Andre SOG Ward (30-0-0 18KOs) and Sergey “Krusher” Kovalev (30-0-1, 25KOs) are set to do battle on Nov 19th, at T-Mobile Arena, Las Vegas, NV. Krusher is expected to throw bombs starting with the opening bell. Undoubtedly, he will experience more than a little difficulty landing on Ward, a moving target and one that strikes back in a blur.
Ward is admired for his ring generalship. Carl Froch explained it best when he described it this way……Ward controlled the distance. He was either too close or too far away….. He might have added “too low” too.
Ward, the general, is expected to use his foot speed and boxing ability to stay just out of range, hoping the Krusher will over extend and leave himself vulnerable. When Ward has an opportunity to close the distance, he will stay in close, at least long enough to land short shots, elbows and any other destructive move available. Krusher’s trainer, John David Jackson, doesn’t think Ward knows how to fight on the inside. It’s a mistake to think that. More likely if Ward’s strategy succeeds, the Krusher will feel as if his nose and mouth are covered and he’s suffocating.
Andre understands he will need to make adjustments as the fight goes on. As far as Andre the general is concerned, he is confident he will be able to make those customizations or refinements. Krusher’s power might sabotage the general’s plans. Most experts think all he needs is a chance to land one power shot, and that will change everything.
In most fights, two combatants will sometimes engage in a semi clinch. That’s one were the two are not clenched so tight it requires action by the referee to free them. When a semi-clinch occurs, both men voluntarily release and step back. At that point each man tends to relax a bit, and then resume action. However, Ward is not typical. When his opponent shows the slightest vulnerability, he will jump on him with hards shots.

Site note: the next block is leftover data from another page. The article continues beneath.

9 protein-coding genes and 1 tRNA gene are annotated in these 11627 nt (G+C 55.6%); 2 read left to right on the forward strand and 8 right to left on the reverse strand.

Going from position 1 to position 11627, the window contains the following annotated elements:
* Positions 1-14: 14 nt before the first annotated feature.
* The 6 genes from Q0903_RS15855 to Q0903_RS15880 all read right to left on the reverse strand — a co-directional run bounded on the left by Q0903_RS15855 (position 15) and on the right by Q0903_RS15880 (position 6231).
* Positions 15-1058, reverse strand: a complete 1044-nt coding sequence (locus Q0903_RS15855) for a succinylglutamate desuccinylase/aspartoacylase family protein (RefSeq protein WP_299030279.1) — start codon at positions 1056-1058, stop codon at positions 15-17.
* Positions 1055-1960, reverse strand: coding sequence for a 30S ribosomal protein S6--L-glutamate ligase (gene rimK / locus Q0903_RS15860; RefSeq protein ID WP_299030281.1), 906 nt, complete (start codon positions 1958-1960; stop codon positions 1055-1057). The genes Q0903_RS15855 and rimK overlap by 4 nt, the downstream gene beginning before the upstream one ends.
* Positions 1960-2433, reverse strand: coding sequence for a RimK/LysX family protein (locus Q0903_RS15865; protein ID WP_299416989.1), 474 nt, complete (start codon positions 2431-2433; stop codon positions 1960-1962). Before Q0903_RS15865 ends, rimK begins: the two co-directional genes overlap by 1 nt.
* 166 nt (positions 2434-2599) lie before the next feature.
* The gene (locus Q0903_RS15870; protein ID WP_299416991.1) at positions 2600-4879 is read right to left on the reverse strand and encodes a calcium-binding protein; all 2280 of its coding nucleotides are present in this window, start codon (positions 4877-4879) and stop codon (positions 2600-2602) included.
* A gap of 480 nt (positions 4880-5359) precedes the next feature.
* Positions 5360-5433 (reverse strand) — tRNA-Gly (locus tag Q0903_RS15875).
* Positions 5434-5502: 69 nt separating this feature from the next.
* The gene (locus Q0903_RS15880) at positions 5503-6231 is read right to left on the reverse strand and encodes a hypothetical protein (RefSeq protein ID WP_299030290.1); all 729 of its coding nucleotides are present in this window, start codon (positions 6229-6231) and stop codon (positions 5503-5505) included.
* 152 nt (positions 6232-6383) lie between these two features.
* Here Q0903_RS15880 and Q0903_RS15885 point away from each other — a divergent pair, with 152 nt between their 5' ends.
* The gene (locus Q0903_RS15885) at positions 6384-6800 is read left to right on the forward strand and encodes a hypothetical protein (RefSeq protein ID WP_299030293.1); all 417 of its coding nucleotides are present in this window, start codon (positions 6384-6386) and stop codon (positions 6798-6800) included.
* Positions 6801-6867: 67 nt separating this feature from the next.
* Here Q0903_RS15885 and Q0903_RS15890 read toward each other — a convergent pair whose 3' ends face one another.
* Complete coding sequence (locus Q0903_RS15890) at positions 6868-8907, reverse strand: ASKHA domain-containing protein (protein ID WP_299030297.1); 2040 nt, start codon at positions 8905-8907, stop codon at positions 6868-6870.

Another thing, Ward has always been able to stay lower than his opponent, getting down in the trenches. How low can he go? Well, low enough that a little pre-fight discussion with the referee might be warranted by Kovalev and his trainer. They would be wise in insisting enforcement of the rule that states, “no head below the waistline”. Also, Kovalev should insist the general not be allowed to use his head like a helmut, propelling himself out of the trenches and aiming the top of his head at his opponent’s face. Accidental? Planned? or just his style? There is a fine line the referee must define.
Everyone knows that SOG stands for Son of God, but come Nov. 19th, General Ward might hope it also stands for sergeant of the guard, because generals need enlisted men too. Ward will need plenty, starting with the need to keep his guard up tight.
Often one fighter can make a mistake and still win the fight. But, if Ward makes a mistake, it could prove to be disastrous. Ask Bernard “The Executioner/The Alien” Hopkins. He didn’t really make a mistake. He just tried to go in low, under the radar, to land a body shot. Sergey touched him high on the head with a right hand, and down went The Alien. Hopkins didn’t make that move again. In fact, he didn’t do much of anything for the rest of the fight.
Early in this Saturday nights battle, Ward will jab and probe, moving in and out, side to side, up and down, using his left like a tracer, illuminating things for the heavier punches to follow. Once he is satisfied with the trajectory and angle, he might further risk using his superior speed and start firing the larger caliber variety. The problem he will experience is the Krusher will be firing heavy caliber stuff right away. He has proven in the past that he is willing to take a punch to land one of his own. Ward’s punches are the kind that weaken the enemy and make him think twice about raising his head. Ward would love that. But, can the General keep command of his troops/weapons long enough to come away with a victory?
One last item of possible interest is transition. Ward is a natural left handed fighter, who primarily uses an orthodox stance. Sometimes he will transition on the fly in hopes of placing himself just to the left of the fighter and in close. From there, before his opponent can turn, he can rip powerful lefts to the body and head. Kovalev does something similar. It sometimes comes when his opponent thinks he is safely out of range. The difference between his transition and Ward’s is that he will throw a long powerful tour de force straight left. If he lands it and it has the desired effect, then it will be regarded as his most important conquest.